The Inspector’s Notebook #13
Stopping the landslide

Jim Riddle shares his secrets for dealing with erosion problems

By Jim Riddle

Editor’s NOTE:

Certified organic farmers do an odd thing – they pay people to visit their farms with a critical eye to assure they are adhering to every aspect of the USDA’s national organic standard.

The farmers should already be trying to produce, harvest and market their organic crops, livestock and related products by these rules. The on-farm review of fields, facilities and records by an approved inspector sent by the farmer’s accredited organic certifier is the critical point in confirming that the farmer and the farm meet the organic standards – and can prove it to anyone who needs to know.

The visits are pivotal for applying farmers to become certified, and for certified farmers to keep that certification. For the good of organics, we want to help build the foundation for effective inspection visits. We’ve asked Jim Riddle to provide an inspector’s inside view to help farmers understand an inspector’s role, responsibilities and limitations.

In the months ahead, Riddle will elaborate on many items to help farmers understand regulations that apply to them, and how to document their compliance.

Jim Riddle has been on hundreds of farms in the inspector role, and he’s been inspected himself during his time as a farmer. His leadership in bringing professional training to inspectors helped to earn greater acceptance of organic farming in the U.S. He serves as vice-chair of the National Organic Standards Board, which advises the USDA on organic agriculture policies and regulations. He has been an organic farmer, gardener, inspector, educator, policy analyst, author, and consumer.

Jim Riddle serves as vice-chair of the USDA’s National Organic Standards Board and organic policy advisor for He was the founding chair of the Independent Organic Inspectors Association (IOIA).

May 12, 2005: When inspecting organic fields and farms, I am always on the lookout for signs of soil erosion. The National Organic Program (NOP) states in several sections that production practices must provide erosion control. NOP §205.200 states that “production practices must maintain or improve the natural resources of the operation, including soil and water quality”; §205.203 states that “the producer must select and implement tillage and cultivation practices that….minimize soil erosion”; and §205.205 states that “producers must implement a crop rotation….that….provides erosion control.”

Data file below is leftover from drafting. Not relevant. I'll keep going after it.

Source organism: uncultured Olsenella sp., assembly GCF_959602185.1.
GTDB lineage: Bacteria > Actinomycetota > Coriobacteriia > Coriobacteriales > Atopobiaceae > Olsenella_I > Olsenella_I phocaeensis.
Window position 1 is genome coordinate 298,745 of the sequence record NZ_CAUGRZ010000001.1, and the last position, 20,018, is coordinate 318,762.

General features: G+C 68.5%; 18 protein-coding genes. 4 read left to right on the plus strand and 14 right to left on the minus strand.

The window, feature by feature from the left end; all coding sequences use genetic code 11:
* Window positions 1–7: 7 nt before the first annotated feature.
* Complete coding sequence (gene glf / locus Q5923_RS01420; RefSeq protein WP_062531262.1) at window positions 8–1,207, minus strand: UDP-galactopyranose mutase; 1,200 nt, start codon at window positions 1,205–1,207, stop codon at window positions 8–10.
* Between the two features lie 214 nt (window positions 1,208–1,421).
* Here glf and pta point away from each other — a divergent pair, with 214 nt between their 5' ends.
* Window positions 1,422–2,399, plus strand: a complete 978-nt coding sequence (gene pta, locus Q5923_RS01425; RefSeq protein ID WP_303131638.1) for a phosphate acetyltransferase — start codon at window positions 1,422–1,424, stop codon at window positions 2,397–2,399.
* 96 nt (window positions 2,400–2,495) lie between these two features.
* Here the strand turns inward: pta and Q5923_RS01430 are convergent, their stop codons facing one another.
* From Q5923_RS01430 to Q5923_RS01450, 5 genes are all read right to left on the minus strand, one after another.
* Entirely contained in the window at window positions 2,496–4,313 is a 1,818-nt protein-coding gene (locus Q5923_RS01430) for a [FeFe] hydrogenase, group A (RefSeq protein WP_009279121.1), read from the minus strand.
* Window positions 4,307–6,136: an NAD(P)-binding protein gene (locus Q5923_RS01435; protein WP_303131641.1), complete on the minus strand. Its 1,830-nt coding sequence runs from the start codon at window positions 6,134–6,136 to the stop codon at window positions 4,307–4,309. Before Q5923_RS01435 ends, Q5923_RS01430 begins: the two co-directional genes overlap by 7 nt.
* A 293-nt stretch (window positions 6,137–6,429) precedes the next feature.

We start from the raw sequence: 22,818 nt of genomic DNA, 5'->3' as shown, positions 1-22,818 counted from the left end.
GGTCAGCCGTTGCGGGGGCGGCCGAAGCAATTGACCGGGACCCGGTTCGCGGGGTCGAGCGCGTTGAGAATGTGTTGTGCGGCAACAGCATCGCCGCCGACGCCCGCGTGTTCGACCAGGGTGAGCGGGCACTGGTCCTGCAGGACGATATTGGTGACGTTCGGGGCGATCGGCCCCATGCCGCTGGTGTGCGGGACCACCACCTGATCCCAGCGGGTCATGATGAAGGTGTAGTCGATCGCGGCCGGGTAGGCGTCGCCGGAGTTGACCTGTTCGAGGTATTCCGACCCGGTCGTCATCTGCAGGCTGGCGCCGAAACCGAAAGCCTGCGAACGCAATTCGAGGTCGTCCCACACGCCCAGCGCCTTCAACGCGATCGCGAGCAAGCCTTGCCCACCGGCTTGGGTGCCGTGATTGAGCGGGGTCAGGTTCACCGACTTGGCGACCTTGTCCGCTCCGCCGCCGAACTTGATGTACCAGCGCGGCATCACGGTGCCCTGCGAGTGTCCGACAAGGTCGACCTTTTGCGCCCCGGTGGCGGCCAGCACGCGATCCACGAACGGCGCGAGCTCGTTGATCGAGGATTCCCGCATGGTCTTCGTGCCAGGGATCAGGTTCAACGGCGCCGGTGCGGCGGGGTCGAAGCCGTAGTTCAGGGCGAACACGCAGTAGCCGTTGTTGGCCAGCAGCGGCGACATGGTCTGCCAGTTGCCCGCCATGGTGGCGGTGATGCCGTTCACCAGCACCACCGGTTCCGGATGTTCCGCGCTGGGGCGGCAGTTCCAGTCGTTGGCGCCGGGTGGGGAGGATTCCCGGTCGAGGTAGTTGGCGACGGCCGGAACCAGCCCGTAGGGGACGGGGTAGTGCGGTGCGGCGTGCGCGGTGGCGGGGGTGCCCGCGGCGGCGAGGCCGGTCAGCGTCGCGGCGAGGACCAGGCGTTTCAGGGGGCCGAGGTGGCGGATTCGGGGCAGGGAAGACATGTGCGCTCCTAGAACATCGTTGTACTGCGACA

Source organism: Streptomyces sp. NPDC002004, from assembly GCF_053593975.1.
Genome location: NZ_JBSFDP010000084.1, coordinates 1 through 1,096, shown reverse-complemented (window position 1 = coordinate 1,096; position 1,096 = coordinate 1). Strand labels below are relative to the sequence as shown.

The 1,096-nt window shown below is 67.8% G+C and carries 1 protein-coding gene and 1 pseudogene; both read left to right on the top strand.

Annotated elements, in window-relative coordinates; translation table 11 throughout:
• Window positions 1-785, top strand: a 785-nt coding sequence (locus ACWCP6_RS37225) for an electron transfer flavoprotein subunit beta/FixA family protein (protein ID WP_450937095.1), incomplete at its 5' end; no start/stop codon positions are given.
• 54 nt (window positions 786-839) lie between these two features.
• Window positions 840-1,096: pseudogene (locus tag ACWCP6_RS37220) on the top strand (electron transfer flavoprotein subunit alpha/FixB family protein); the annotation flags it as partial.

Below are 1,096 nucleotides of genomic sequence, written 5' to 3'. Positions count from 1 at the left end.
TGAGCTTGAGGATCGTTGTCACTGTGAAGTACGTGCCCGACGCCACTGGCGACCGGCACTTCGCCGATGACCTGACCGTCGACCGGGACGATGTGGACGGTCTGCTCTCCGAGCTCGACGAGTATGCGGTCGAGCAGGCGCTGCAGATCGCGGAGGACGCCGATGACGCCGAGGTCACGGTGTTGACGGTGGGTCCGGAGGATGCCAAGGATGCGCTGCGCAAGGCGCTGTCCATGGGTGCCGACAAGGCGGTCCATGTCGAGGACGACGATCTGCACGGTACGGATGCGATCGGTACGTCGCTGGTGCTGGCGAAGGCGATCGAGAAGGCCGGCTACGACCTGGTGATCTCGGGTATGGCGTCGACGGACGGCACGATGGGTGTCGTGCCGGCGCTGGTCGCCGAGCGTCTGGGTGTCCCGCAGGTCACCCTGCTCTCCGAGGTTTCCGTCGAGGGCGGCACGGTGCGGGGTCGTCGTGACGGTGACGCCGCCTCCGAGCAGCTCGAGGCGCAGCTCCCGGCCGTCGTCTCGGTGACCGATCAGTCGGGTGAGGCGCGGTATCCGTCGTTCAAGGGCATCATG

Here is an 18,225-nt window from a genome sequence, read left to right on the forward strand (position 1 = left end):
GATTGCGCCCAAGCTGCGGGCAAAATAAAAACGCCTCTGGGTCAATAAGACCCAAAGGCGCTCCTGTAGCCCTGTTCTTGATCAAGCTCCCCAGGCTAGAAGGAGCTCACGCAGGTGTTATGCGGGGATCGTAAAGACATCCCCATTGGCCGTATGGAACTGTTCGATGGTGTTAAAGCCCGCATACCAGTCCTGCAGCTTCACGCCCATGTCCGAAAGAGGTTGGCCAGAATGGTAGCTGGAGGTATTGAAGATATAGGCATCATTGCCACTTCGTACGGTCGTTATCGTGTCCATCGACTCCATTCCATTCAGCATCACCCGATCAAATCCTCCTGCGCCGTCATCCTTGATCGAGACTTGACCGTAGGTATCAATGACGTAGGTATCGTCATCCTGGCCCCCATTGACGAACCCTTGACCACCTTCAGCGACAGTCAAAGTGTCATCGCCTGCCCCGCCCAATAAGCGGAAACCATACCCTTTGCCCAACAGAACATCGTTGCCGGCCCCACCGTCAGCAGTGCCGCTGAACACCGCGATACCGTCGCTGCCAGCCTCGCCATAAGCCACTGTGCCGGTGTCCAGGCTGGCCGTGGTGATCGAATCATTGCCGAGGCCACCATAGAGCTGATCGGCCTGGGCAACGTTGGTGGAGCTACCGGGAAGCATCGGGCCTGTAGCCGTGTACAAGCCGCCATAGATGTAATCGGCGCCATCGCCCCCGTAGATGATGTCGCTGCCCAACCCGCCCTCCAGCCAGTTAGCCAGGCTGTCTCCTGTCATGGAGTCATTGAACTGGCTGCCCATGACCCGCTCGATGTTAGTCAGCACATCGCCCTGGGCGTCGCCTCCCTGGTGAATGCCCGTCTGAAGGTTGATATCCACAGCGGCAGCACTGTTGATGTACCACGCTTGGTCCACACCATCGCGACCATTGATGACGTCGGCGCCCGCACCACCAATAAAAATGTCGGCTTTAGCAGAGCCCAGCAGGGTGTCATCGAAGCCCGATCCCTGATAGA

It is usually not too hard to see at least some evidence that the farmer is taking care to prevent soil erosion. There are a variety of ways to do this. Contour farming, strip cropping, terraces, and permanent waterways are all farming practices that minimize soil erosion.

Erosion can be caused by a number of factors. One of the most important is the lay of the land. Steeper areas, of course, have more potential for soil erosion than flat fields but all fields have the potential for erosion caused by spring snow melt or heavy rains. Crop rotations which include several years of row crops can increase the potential for soil erosion, especially if heavy spring rains come with the field still open for planting. Interplanting a cover crop during the last cultivation, or planting a winter cover crop after harvest in the fall, provides some protection from erosion while also improving soil organic matter content.

Farmers that maintain wildlife habitat areas—plant treelines, windbreaks, or firebreaks, repair creek banks or retention ponds—not only minimize erosion but also show that they are maintaining or improving the natural resources of the farm. It is important to mark these areas on your farm map to inform the certifying agent and the inspector that these areas exist on your farm. You may even explain in more detail what you are doing to maintain these areas.

Two of the questions in the Organic Farm Plan Questionnaire ask how you monitor the effectiveness of your soil conservation practices and how often you conduct this monitoring. Visual observation is the most common method a farmer uses to monitor erosion problems. While, a farmer should be on the lookout for soil erosion problems every time he or she goes to a field, this is especially true after a hard rain when erosion problems become more obvious. Making a notation of any problems in your activity log is an easy way to document your “monitoring” activities.

As an inspector, what do I do when I see soil erosion? The first thing I do is to listen to what you have to say about its cause. What are your field preparation, tillage, and cultivation practices? Are these contributing to the problem? Secondly, I will want to know how you plan to repair the erosion. If the farmer has already thought out a plan, it is usually a good sign that he or she is on top of the situation. I will also ask if the farmer has a conservation plan on file with the Natural Resource Conservation Service, or if the farm participates in any NRCS conservation programs. Finally, I will ask—what are your plans to prevent such erosion in the future?

If I see a problem, I will usually take a picture of the eroded area to include with my inspection report so that future inspectors can see if the area has been repaired. Depending on the situation, you may need to seed down a permanent waterway or extend an existing waterway. If soil erosion is commonly occurring from spring snow melt, you may consider winter cover cropping the offending field. If wind is the problem, treelines, windbreaks, or cover crops can be planted to minimize the loss of soil.

Erosion is not an inevitable result of farming. It can be prevented. Identify problems early and give some thought as to the cause and possible solutions, this will help guarantee you have healthy fertile fields for years to come and keep your certifier happy!